The Humanist Association of Toronto provides a focus of activities and discussion for Humanists in the Toronto area. Please note: HAT events are open to the public, and views expressed do not necessarily represent the official views of the Humanist Association of Toronto. For all public statements, educational events, media enquiries, please contact the webeditor, who will forward your enquiry to our Spokesperson.
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The Humanist Forum meets Saturday morning 11am-1pm
The Monthly Meeting the 2nd or 3rd Saturday at 1:30pm (TBD)
The Steering Committee meets 1st Wednesday, 7pm
The Book Group meets monthly.
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Toronto is now honouring "artists, thinkers and scientists".

Plaques Mark Toronto's Heritage Heroes - Torontoist

See the EARLIER POSTon the British Humanist Association Humanist Heritage blue plaque program for comparison.

Toronto is now honouring  "artists, thinkers and scientists".

While London has blue plaques and New York City has bronze plaques and medallions, Paris has thousands of plaques  mounted throughout that city paying homage to citizens who died in its  defense during the Second World War. Cities the world over honour distinguished citizens and the places they lived — or, in the  case of Paris, where they died — with a variety of heritage programs. 

So how does Toronto recognize citizens who made a significant  contribution to the character of this city, and mark the location where  they domiciled? Until recently, it was through an ingenuously named heritage program known as Cabbagetown People. Since 2002, Cabbagetown People has honoured a slew of Heritage Heroes [PDF] (their terminology), commemorating the likes of author Morley Callaghan and world-famous magician  Doug Henning. Though well-intentioned, this heritage program lacked  scope, recognizing only those Heritage Heroes who had resided in the  Cabbagetown neighbourhood.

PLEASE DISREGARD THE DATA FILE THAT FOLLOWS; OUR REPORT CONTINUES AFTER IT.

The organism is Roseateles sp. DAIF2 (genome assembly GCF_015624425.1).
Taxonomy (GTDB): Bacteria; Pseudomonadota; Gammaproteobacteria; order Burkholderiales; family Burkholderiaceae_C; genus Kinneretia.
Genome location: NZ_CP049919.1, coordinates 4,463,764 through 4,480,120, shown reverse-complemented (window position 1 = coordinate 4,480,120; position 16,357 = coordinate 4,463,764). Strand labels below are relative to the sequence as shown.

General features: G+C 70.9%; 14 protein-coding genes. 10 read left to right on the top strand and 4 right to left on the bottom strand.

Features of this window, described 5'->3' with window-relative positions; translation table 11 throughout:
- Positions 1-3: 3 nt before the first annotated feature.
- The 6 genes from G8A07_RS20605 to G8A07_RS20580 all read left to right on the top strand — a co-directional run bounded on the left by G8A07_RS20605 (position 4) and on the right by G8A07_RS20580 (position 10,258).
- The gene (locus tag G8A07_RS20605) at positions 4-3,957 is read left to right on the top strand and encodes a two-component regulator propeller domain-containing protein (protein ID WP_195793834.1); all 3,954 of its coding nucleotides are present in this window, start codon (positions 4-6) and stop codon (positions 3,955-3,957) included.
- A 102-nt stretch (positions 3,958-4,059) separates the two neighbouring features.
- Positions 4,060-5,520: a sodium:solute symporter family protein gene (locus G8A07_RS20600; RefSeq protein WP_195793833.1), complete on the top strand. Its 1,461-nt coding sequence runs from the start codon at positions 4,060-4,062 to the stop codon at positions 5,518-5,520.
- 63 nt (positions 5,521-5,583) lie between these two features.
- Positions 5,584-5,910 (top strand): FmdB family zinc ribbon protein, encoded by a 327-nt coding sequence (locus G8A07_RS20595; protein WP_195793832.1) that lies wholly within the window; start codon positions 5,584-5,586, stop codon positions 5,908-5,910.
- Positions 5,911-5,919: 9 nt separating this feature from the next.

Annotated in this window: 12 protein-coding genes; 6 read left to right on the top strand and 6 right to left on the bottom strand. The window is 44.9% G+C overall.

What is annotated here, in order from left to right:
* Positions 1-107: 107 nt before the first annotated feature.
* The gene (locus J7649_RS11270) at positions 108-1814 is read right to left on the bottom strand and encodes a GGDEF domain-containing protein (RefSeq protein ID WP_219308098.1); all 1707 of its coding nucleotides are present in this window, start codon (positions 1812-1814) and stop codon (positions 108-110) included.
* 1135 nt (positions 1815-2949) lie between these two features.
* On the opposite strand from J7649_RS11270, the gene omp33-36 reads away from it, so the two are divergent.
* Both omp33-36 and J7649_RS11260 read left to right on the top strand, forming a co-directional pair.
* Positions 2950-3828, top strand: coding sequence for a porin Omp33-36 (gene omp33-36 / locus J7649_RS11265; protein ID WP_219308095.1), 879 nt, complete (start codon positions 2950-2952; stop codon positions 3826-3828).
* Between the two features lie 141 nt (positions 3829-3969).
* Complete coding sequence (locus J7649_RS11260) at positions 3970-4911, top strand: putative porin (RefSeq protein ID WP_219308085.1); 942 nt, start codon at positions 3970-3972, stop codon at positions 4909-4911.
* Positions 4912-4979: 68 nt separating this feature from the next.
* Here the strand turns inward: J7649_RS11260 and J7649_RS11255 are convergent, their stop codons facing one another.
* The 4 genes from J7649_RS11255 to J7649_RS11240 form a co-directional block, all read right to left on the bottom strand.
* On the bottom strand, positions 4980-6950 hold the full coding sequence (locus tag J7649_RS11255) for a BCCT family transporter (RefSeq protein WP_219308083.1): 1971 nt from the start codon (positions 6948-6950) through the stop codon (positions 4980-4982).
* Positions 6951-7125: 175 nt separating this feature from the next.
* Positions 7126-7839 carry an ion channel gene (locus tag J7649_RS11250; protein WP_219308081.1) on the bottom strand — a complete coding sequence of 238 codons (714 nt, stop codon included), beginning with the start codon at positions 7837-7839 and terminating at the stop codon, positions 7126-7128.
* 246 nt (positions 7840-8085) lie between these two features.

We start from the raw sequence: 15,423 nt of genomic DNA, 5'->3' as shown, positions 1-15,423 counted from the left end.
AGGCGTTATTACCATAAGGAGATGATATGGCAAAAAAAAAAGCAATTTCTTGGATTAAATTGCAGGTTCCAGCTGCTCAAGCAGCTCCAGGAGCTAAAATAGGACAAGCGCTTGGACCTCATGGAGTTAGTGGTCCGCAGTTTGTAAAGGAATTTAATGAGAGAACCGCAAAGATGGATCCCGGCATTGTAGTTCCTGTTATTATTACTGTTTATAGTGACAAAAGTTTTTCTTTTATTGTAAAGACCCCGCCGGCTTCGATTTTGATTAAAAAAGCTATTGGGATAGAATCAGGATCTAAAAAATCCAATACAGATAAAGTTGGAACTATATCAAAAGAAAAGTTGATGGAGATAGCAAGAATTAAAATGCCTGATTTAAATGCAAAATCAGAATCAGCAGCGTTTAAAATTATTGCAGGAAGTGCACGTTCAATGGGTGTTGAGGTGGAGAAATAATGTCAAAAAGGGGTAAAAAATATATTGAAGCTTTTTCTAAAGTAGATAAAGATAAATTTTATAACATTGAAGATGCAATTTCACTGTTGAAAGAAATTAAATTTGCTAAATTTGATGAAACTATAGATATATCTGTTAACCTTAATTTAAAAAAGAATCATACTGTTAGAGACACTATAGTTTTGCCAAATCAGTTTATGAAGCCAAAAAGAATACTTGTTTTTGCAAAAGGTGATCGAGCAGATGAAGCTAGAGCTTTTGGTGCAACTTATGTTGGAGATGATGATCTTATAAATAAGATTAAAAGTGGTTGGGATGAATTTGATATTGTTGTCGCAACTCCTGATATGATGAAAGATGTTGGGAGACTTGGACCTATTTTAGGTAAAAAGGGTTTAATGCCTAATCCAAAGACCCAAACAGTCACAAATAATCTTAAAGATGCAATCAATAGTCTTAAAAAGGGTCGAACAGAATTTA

Like other metropolitan centres, Toronto was in need of a citywide  commemorative plaques program. Earlier this year, that's finally what it  got.In March, Mayor David Miller, along with Toronto’s first poet laureate Dennis Lee, and representatives from Heritage Toronto and the Toronto Legacy Project launched the Heritage Toronto Legacy Plaques Program. The citywide heritage program  recognizes Toronto’s artists, thinkers, and scientists by identifying  their homes or other significant locations in their lives.

NOTE:
Humanists may wish to RECOMMEND candidates or to recognize humanist luminaries in a similar program.  Ideas welcome.

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HAT meetings are free and open to members and the public. Call (416) 966-1361 for location information. ___________________________________________________
The Humanist Forum meets Saturday morning 11am-1pm.
The Monthly Meeting, is usually the second Saturday at 1:30pm; specifics should be found on this blog.
The Steering Committee meets the first Wednesday of each month, at 7pm.
The Book Group usually meets on the first Saturday afternoon of the month.